And if you ever wondered, as the PSA querries, that you had to be perfect to foster a child, the characters in Instant Family will disabuse you of that notion pretty quickly.

The support group scenes are especially funny, populated, as they are, by every possible combination of would be foster parents, from: single wanna-be super mom, to idealistic fundamentalist Christians, to an infertile interracial couple, to a gay couple, and to our protagonists – an upwardly mobile self employed couple, who initially think of these children the way they do the houses they renovate for a living. All come with a unique set of priorities and preconceived, often conflicting, sometimes counter-intuitive notions. Some are even portrayed as ridiculous or annoying. But, fundamentally, ALL of them have one thing in common: A core desire to provide a loving stable home for children who have none, and who are often at risk of abuse, addiction and even death at the hands of their biological parents and the environment to which they are subjected.

These foster parents, for all of their differences, flaws, quirks, and even errors in judgment, are the living life rafts on the treacherous and stormy seas of our broken culture, desperately trying to rescue survivors who sometimes don’t even want to be saved. I love movies about: The Avengers, Thor, Hulk, Spiderman, Iron Man, Superman, Wonder Woman, Ant Man, Batman, Justice League and Agents of SHIELD. But these disparate, sometimes awkward, occasionally clueless foster parents are the true super heroes.

The acting is terrific, never succumbing to the easy temptation to sink into saccharine or false empathy, but neither does it avoid showing the warts of the torturous foster process.

Wahlberg and Byrne are excellent and never shy away from any of the very strong emotions of the moment, but don’t dwell on them either. And there is a constant balance of the solemn with the naturally evolving moments of humor that always arise from even the grimmest of circumstances. For example, the social workers, Sharon and Karen, played by Tig Notaro and Octavia Spencer (Hidden Figures and Zootopia) are very funny as odd couple co-workers. Notaro is the prim, proper, white, reserved, rule follower while Spencer is the outspoken, blunt, pragmatic, black counterpart. But they both have a realistic view of their jobs. When Pete asks Sharon and Karen about the foster children’s father the only answer he gets is uncontrolled laughter. This humorously speaks serious volumes without belaboring the tragic point. In another scene, after learning of a significant hitch in their plans, Pete and Ellie come home to discover Ellie’s mother, Jan, being decorated with permanent ink sharpies. There was no malice involved. Children and Jan alike had mistaken them for washables. Jan, performed by Julie Hagerty, whose unforgettable stint in Airplane made her synonymnous with ditzy characters, solemnly offers good and sage advice but, of necessity, while indelibly and distractingly face painted.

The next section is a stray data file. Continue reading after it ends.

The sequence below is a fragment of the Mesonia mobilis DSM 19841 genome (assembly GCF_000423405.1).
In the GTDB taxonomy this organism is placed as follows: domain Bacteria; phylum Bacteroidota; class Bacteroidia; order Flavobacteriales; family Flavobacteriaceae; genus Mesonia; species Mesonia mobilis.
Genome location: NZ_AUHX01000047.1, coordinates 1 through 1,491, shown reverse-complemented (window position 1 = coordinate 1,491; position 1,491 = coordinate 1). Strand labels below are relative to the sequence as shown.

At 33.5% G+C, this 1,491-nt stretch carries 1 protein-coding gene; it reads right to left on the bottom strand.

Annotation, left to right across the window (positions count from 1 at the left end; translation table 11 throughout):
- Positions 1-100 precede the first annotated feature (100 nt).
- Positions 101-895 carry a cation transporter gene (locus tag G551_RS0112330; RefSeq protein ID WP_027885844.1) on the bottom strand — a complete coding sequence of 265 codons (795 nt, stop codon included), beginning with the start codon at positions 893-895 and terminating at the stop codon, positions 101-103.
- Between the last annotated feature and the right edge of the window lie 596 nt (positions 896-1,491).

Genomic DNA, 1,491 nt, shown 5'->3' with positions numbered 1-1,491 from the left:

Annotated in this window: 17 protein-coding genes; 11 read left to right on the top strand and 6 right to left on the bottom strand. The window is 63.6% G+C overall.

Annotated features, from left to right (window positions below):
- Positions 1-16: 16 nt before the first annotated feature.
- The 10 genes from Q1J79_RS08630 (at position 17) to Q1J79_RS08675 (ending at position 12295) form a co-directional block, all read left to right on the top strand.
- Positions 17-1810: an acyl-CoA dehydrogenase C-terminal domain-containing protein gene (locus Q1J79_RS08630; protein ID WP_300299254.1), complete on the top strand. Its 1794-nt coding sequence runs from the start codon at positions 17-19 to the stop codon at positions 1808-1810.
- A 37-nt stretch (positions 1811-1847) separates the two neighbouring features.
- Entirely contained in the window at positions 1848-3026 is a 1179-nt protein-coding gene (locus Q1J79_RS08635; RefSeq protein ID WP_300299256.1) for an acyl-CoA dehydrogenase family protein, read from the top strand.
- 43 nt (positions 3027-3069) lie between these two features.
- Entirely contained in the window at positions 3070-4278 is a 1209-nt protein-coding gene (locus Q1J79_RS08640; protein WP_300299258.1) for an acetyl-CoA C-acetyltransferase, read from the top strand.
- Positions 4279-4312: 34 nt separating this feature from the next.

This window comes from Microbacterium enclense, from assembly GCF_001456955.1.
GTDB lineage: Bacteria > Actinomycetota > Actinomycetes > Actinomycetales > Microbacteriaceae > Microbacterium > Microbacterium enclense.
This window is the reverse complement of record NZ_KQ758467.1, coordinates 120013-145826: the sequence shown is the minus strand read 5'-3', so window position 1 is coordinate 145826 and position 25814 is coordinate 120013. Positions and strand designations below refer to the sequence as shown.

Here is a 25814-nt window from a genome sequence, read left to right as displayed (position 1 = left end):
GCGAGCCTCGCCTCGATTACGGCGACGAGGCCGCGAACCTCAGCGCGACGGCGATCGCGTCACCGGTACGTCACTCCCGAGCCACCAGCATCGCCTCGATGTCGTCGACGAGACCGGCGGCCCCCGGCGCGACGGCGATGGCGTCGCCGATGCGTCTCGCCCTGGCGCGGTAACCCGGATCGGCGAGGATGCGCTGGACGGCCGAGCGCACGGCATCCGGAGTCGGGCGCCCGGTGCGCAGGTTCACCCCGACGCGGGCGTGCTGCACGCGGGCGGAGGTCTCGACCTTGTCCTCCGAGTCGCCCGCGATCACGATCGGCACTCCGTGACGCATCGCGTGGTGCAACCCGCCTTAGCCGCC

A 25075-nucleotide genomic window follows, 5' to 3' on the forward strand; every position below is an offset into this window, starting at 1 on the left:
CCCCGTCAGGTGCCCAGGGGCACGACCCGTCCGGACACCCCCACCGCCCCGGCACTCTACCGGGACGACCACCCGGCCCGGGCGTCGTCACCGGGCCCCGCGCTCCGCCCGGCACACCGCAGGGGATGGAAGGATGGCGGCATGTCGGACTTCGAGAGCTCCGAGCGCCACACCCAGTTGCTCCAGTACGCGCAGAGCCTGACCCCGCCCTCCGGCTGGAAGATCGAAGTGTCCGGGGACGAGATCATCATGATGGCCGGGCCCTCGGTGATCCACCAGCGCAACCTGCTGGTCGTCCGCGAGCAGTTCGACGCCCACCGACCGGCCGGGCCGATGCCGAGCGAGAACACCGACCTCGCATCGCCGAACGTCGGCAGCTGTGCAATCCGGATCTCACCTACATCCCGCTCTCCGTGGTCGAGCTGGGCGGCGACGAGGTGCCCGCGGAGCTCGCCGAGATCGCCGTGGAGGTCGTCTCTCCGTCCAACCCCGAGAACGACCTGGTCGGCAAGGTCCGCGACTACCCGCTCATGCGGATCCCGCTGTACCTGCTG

The music is a cheerful and delightful sprinkling of songs like Wings’ “Let ’em In,” George Harrison’s “What is Life,” and Jefferson Starship’s “Nothing’s Gonna Stop us Now”. The perky upbeats also help soften the more somber moments. You can get the individual songs streaming on Amazon here.

The children are very natural. Isabela Moner, singer and actress, is Lizzy, the teenager who is simultaneously grateful for the safe haven Pete and Ellie provide for herself and her siblings and understandably resentful of these same people as interlopers to her “real,” incarcerated, drug-addicted mother. Moner has a truly beautiful voice and sings the credit song, “I’ll Stay,” at the end of the movie. Gustavo Quiroz is adorable as Lizzy’s clutzy, well meaning and inept younger brother, Juan. And Julianna Gamiz is the youngest and precocious sister, Lita.

The two younger kids act with the normal and very believable open ingenuousness, quick impulsive affection, manipulative behavior, and selfish temper tantrum demands of normal kids. But the writing skillfully runs a thread of abnormality underneath these kids’ otherwise normal veneer. For example, Lita happily plays with Ellie when they first meet until Lita begins play-acting with her doll, calling her doll racial epithets and interacting with the doll  in ways she is obviously imitating from her previous foster parents. It’s nothing sinister but casually cruel. And it gives the audience a taste of what every precarious day can be like for these kids whose parents have abysmally let them down  and are in a system which can sometimes fail them. But again the serious tone is undercut by the humorous way the failed foster couple insist she must have heard it on TV.

A lovely cameo is of Joan Cusack as an elderly, awkward, but concerned neighbor who helps to deflate another scene which could have degenerated into mawkishness but for her delightfully eccentric presence.

The filming style itself is very straightforward, almost like professionally made home movies, as we see quite intimate moments of Ellie and Pete with each other, with their families, and with the foster kids, and the support group sessions.

While there is no sexuality shown on screen, there are sexual topics which come up necessarily and inevitably with the raising of a 15 year old girl from a bleakly broken background who has severe daddy issues. In addition, under stress, there is some humorously interjected but understandable profanity that crops up sprinkled throughout the movie. This, with the serious topic of abandoned and at-risk children, make this movie suitable only for older teens and up. However for that demographic for which is appropriate it is a must-see movie.